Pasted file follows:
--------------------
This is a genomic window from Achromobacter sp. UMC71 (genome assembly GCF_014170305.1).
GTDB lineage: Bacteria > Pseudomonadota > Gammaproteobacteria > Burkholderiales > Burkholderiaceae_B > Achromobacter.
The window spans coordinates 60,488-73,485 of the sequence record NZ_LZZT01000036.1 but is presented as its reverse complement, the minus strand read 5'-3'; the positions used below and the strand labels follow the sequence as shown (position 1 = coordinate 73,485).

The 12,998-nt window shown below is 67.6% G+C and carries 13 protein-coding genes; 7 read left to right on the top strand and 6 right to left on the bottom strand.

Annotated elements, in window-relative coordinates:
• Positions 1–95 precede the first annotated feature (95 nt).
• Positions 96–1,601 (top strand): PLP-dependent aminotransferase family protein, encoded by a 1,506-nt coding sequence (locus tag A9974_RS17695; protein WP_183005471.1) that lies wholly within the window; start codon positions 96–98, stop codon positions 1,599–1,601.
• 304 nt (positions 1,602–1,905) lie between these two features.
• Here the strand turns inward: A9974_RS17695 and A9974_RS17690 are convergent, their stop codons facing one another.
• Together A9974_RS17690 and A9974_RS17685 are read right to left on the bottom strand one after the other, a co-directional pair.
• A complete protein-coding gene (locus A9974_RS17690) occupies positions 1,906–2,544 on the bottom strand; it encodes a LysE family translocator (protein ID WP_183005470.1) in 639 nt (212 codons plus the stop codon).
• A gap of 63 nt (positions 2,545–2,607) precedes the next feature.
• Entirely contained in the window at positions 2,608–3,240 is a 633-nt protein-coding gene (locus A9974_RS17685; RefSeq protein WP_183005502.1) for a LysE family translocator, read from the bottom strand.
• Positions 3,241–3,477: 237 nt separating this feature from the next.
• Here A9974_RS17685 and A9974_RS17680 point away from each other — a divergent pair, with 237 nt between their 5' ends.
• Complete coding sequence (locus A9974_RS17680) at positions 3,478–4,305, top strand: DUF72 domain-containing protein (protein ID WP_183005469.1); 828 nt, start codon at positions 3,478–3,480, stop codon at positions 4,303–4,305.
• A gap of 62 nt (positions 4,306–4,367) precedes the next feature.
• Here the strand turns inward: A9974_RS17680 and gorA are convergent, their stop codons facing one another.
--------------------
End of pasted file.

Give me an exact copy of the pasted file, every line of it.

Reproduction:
This is a genomic window from Achromobacter sp. UMC71 (genome assembly GCF_014170305.1).
GTDB lineage: Bacteria > Pseudomonadota > Gammaproteobacteria > Burkholderiales > Burkholderiaceae_B > Achromobacter.
The window spans coordinates 60,488-73,485 of the sequence record NZ_LZZT01000036.1 but is presented as its reverse complement, the minus strand read 5'-3'; the positions used below and the strand labels follow the sequence as shown (position 1 = coordinate 73,485).

The 12,998-nt window shown below is 67.6% G+C and carries 13 protein-coding genes; 7 read left to right on the top strand and 6 right to left on the bottom strand.

Annotated elements, in window-relative coordinates:
• Positions 1–95 precede the first annotated feature (95 nt).
• Positions 96–1,601 (top strand): PLP-dependent aminotransferase family protein, encoded by a 1,506-nt coding sequence (locus tag A9974_RS17695; protein WP_183005471.1) that lies wholly within the window; start codon positions 96–98, stop codon positions 1,599–1,601.
• 304 nt (positions 1,602–1,905) lie between these two features.
• Here the strand turns inward: A9974_RS17695 and A9974_RS17690 are convergent, their stop codons facing one another.
• Together A9974_RS17690 and A9974_RS17685 are read right to left on the bottom strand one after the other, a co-directional pair.
• A complete protein-coding gene (locus A9974_RS17690) occupies positions 1,906–2,544 on the bottom strand; it encodes a LysE family translocator (protein ID WP_183005470.1) in 639 nt (212 codons plus the stop codon).
• A gap of 63 nt (positions 2,545–2,607) precedes the next feature.
• Entirely contained in the window at positions 2,608–3,240 is a 633-nt protein-coding gene (locus A9974_RS17685; RefSeq protein WP_183005502.1) for a LysE family translocator, read from the bottom strand.
• Positions 3,241–3,477: 237 nt separating this feature from the next.
• Here A9974_RS17685 and A9974_RS17680 point away from each other — a divergent pair, with 237 nt between their 5' ends.
• Complete coding sequence (locus A9974_RS17680) at positions 3,478–4,305, top strand: DUF72 domain-containing protein (protein ID WP_183005469.1); 828 nt, start codon at positions 3,478–3,480, stop codon at positions 4,303–4,305.
• A gap of 62 nt (positions 4,306–4,367) precedes the next feature.
• Here the strand turns inward: A9974_RS17680 and gorA are convergent, their stop codons facing one another.